Additional island-specific impacts have been mentioned above.
This system is of no direct threat to Trinidad and Tobago at this time.
Tropical Depression Five Forecast Discussion
The satellite presentation of the system over the last 6-12 hours has gradually improved, with a prominent banding feature to the west of the estimated center. An ASCAT-A pass received at 2323 UTC revealed that the low-level circulation has become a bit better defined than earlier today, though still somewhat elongated to the south and west. The peak wind retrievals from this instrument were 30-32 kt. While subjective satellite estimates from TAFB and SAB were a bit higher, the latest estimated intensity was held at 30 kt for this advisory in agreement with the slightly lower scatterometer data.
The initial motion has accelerated a bit tonight at 280/20 kt. A strong subtropical ridge is situated poleward of the tropical depression, and this feature should steer the system quickly to the west-northwest over the next several days. After 72 hours, the tropical cyclone will reach the westward extent of the ridge and begin to move more poleward and slow down as the ridge also becomes eroded by a mid-latitude trough over the eastern US. The track guidance in the latter portion of the forecast continues to exhibit a large spread, with the GFS and HWRF/HMON models along the left side of the guidance envelop, while the ECMWF and its ensemble mean on the right side. The latest NHC track forecast is a shade right of the previous one and also slightly faster, but given the spread in the models, the latter portion of the track is more uncertain than usual.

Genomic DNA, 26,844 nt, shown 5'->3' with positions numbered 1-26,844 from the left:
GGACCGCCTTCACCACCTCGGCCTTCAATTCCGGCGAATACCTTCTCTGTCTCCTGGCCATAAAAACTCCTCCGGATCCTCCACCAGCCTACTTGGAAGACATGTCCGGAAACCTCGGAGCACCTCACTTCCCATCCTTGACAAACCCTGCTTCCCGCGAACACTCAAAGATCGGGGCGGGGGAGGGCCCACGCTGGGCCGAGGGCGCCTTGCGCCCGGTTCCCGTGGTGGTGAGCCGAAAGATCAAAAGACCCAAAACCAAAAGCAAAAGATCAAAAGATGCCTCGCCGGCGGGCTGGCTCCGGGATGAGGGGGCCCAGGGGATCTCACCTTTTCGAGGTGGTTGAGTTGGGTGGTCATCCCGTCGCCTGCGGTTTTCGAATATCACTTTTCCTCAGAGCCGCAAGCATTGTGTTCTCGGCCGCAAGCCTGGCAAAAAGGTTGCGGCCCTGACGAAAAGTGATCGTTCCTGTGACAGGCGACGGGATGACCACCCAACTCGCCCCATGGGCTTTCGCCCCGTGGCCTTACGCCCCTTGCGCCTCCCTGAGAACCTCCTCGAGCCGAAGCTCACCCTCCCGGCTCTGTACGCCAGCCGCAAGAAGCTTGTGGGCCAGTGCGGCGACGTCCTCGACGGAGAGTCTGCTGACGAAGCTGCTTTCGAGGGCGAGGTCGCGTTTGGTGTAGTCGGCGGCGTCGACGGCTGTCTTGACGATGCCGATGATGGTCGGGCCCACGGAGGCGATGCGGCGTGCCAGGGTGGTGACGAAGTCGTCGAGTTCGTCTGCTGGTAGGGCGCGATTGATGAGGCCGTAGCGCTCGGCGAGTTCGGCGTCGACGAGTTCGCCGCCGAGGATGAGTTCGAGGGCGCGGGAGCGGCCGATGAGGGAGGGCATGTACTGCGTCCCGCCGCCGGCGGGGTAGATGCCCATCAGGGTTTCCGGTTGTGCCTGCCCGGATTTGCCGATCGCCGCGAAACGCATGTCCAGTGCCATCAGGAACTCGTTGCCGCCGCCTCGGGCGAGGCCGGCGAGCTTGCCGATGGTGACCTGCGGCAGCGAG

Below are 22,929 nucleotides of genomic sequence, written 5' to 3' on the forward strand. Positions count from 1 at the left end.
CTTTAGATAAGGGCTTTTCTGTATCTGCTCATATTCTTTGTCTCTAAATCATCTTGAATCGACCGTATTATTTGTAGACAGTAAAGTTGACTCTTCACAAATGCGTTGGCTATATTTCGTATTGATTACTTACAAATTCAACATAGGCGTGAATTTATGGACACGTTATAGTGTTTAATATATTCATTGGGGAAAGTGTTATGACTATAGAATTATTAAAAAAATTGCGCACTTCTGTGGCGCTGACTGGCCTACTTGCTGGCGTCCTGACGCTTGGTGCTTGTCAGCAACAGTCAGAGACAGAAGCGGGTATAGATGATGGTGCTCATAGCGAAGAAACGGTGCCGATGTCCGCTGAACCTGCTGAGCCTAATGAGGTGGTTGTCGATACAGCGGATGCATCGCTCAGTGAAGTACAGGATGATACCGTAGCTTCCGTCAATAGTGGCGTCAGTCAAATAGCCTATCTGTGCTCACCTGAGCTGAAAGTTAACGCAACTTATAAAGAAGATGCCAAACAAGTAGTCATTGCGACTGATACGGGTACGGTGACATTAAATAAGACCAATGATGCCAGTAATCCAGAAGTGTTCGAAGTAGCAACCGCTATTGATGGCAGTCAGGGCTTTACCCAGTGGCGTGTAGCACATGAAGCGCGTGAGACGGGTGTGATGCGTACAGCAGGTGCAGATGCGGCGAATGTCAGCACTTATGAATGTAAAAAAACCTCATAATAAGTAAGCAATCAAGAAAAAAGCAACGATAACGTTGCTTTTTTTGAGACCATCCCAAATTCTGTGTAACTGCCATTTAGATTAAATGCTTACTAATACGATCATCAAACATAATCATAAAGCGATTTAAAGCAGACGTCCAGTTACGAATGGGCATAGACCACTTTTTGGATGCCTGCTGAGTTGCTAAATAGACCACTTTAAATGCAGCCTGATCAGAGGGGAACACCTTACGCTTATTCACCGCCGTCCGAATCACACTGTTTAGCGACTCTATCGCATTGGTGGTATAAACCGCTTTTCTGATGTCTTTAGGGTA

While the depression is currently in a favorable environment of low vertical wind shear, warm sea-surface temperatures, and high mid-level relative humidity, the expected acceleration in forward motion could cause the system to outrun the favorable upper-level easterlies currently overhead after 36 hours. In addition, the system could be near or over some of the Greater Antilles in the latter portions of the forecast. For these reasons, the intensity
remained capped at 50 kt after 36 hours and is still on the lower end of the intensity guidance suite, though this forecast could be somewhat conservative.
- The tropical depression is expected to become a tropical storm before reaching the Lesser Antilles. Tropical storm conditions are expected to begin late Thursday night in portions of the Windward and the southern Leeward Islands.
- Heavy rainfall will move quickly across the Windward and the southern Leeward Islands, including Barbados, on Friday. Isolated flash flooding and mudslides are possible.
- There is a risk of wind and rainfall impacts in portions of the Virgin Islands, Puerto Rico, Hispaniola, Cuba, the Turks, and Caicos, and the southeastern Bahamas through early next week. Interests in these areas should monitor the system’s progress, and updates to the forecast.
- Interests in Florida should monitor updates to the forecast for this system, but it is too soon to determine what if any impacts could occur there next week given the uncertainty in the long-range forecast.
Forecast discussion by NHC Forecasters Papin and Brown